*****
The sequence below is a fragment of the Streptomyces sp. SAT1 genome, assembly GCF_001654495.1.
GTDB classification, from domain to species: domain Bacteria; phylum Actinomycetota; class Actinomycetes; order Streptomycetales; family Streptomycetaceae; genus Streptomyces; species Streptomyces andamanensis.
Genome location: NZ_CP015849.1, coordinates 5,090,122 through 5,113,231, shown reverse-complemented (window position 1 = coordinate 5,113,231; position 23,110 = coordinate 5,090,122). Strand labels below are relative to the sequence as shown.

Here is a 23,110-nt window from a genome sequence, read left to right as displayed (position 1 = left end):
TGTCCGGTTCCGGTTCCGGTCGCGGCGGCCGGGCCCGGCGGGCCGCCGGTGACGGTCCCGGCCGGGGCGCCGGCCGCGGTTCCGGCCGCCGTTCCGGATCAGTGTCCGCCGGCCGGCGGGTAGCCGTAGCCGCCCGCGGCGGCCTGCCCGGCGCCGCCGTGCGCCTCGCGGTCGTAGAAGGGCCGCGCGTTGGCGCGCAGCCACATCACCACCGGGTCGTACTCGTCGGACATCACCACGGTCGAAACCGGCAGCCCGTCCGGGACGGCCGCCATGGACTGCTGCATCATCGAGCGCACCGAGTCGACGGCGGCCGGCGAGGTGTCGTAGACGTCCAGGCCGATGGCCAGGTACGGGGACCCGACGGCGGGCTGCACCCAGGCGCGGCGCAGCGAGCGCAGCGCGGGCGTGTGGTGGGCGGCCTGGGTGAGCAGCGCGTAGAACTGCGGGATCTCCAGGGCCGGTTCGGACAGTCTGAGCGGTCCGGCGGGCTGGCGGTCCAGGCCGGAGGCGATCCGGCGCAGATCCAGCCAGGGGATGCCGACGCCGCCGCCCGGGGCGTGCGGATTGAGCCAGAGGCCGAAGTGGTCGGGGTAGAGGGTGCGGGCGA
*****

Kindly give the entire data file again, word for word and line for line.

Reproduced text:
The sequence below is a fragment of the Streptomyces sp. SAT1 genome, assembly GCF_001654495.1.
GTDB classification, from domain to species: domain Bacteria; phylum Actinomycetota; class Actinomycetes; order Streptomycetales; family Streptomycetaceae; genus Streptomyces; species Streptomyces andamanensis.
Genome location: NZ_CP015849.1, coordinates 5,090,122 through 5,113,231, shown reverse-complemented (window position 1 = coordinate 5,113,231; position 23,110 = coordinate 5,090,122). Strand labels below are relative to the sequence as shown.

Here is a 23,110-nt window from a genome sequence, read left to right as displayed (position 1 = left end):
TGTCCGGTTCCGGTTCCGGTCGCGGCGGCCGGGCCCGGCGGGCCGCCGGTGACGGTCCCGGCCGGGGCGCCGGCCGCGGTTCCGGCCGCCGTTCCGGATCAGTGTCCGCCGGCCGGCGGGTAGCCGTAGCCGCCCGCGGCGGCCTGCCCGGCGCCGCCGTGCGCCTCGCGGTCGTAGAAGGGCCGCGCGTTGGCGCGCAGCCACATCACCACCGGGTCGTACTCGTCGGACATCACCACGGTCGAAACCGGCAGCCCGTCCGGGACGGCCGCCATGGACTGCTGCATCATCGAGCGCACCGAGTCGACGGCGGCCGGCGAGGTGTCGTAGACGTCCAGGCCGATGGCCAGGTACGGGGACCCGACGGCGGGCTGCACCCAGGCGCGGCGCAGCGAGCGCAGCGCGGGCGTGTGGTGGGCGGCCTGGGTGAGCAGCGCGTAGAACTGCGGGATCTCCAGGGCCGGTTCGGACAGTCTGAGCGGTCCGGCGGGCTGGCGGTCCAGGCCGGAGGCGATCCGGCGCAGATCCAGCCAGGGGATGCCGACGCCGCCGCCCGGGGCGTGCGGATTGAGCCAGAGGCCGAAGTGGTCGGGGTAGAGGGTGCGGGCGA